Food and Behaviour Research

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The Gluten-Free/Casein-Free Diet: A Double-Blind Challenge Trial in Children with Autism

Hyman SL, Stewart PA, Foley J, Cain U, Peck R, Morris DD, Wang H, Smith T (2016)  J Autism Dev Disord.; 46(1):205-20. doi: 10.1007/s10803-015-2564-9. 205-20. doi: 10.1007/s10803-015-2564-9 

Web URL: Read the abstract and associated research on PubMed here

Abstract:

To obtain information on the safety and efficacy of the gluten-free/casein-free (GFCF) diet, we placed 14 children with autism, age 3-5 years, on the diet for 4-6 weeks and then conducted a double-blind, placebo-controlled challenge study for 12 weeks while continuing the diet, with a 12-week follow-up.

Dietary challenges were delivered via weekly snacks that contained gluten, casein, gluten and casein, or placebo. With nutritional counseling, the diet was safe and well-tolerated. However, dietary challenges did not have statistically significant effects on measures of physiologic functioning, behavior problems, or autism symptoms.

Although these findings must be interpreted with caution because of the small sample size, the study does not provide evidence to support general use of the GFCF diet.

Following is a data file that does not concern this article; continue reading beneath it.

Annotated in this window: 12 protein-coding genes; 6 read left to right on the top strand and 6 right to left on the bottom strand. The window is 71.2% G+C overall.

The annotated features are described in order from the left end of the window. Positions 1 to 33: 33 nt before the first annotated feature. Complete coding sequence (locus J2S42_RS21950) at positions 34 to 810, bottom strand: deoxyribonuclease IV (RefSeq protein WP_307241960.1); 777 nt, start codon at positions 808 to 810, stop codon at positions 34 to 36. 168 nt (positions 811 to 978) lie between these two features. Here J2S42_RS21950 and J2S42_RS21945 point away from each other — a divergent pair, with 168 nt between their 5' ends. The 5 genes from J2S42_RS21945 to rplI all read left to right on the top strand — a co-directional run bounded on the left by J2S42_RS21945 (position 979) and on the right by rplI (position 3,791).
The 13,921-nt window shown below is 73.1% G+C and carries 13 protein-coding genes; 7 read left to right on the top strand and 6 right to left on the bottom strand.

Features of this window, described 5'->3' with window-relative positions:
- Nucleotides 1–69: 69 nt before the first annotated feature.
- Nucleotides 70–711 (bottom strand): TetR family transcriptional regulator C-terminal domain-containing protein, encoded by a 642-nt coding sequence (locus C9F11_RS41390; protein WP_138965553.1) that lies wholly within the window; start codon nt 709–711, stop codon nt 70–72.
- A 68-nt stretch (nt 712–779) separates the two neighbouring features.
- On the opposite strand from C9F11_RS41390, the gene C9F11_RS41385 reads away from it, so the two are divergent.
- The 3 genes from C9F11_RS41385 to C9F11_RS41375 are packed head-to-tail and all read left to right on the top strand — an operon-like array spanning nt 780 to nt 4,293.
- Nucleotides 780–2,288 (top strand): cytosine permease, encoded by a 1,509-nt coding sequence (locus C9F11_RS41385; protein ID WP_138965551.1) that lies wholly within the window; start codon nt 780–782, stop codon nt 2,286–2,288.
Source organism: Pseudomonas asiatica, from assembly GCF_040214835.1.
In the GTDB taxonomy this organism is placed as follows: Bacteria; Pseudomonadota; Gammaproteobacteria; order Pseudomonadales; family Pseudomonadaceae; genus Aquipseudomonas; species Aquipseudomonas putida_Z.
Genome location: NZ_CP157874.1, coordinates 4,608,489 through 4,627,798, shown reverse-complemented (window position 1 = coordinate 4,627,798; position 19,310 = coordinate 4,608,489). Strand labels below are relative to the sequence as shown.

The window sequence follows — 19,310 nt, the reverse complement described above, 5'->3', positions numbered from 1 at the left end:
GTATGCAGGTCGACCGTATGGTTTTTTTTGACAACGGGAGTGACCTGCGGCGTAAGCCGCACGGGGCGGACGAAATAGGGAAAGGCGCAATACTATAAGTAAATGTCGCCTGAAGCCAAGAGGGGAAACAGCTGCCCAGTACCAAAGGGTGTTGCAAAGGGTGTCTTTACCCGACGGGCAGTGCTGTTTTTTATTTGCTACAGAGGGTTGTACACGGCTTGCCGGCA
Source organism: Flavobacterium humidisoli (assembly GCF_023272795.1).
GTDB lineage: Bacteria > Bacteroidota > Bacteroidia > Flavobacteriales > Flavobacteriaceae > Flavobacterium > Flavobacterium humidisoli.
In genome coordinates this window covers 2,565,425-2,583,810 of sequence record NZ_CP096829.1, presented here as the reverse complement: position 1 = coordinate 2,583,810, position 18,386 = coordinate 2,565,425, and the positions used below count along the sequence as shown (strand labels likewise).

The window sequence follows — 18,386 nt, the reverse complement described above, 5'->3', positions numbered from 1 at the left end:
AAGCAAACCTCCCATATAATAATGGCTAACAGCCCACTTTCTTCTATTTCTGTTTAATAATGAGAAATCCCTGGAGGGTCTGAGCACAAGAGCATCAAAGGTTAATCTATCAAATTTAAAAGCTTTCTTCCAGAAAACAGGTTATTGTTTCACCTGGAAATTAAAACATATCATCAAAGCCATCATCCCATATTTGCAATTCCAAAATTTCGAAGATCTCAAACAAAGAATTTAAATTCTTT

FAB RESEARCH COMMENT:

With a sample size of only 14 children in total, it would be quite extraordinary for anyone to expect 'statistically significant' differences between those who were allocated to a gluten-free diet for 12 weeks, and those who were not (unless of course the intervention were to be as extreme as 'the use of a parachute or not' when jumping from a plane...)  

To say that 'the findings must be interpreted with caution because of the small sample size' is thus a rather major understatement.  With so few children included, this study can at best be regarded as a pilot 'feasibility' study only.  

Without suitably qualified help in planning the diet, the removal of all gluten grains can increase the risk of nutrient deficiencies. The authors' comment that 'with nutritional counseling, the diet was safe and well-tolerated' is thus potentially informative and encouraging for planning future studies.

However, those do need to be of sufficient size to be able to detect any effects that might follow from a gluten-free diet. (Ideally, such trials should also be large and well-designed enough to examine subgroups defined by other relevant features - because 'autism' is a purely descriptive diagnosis that conceals substantial variability, and all the existing evidence points to there being no single 'cause' - but rather, a multiplicity of risk factors).

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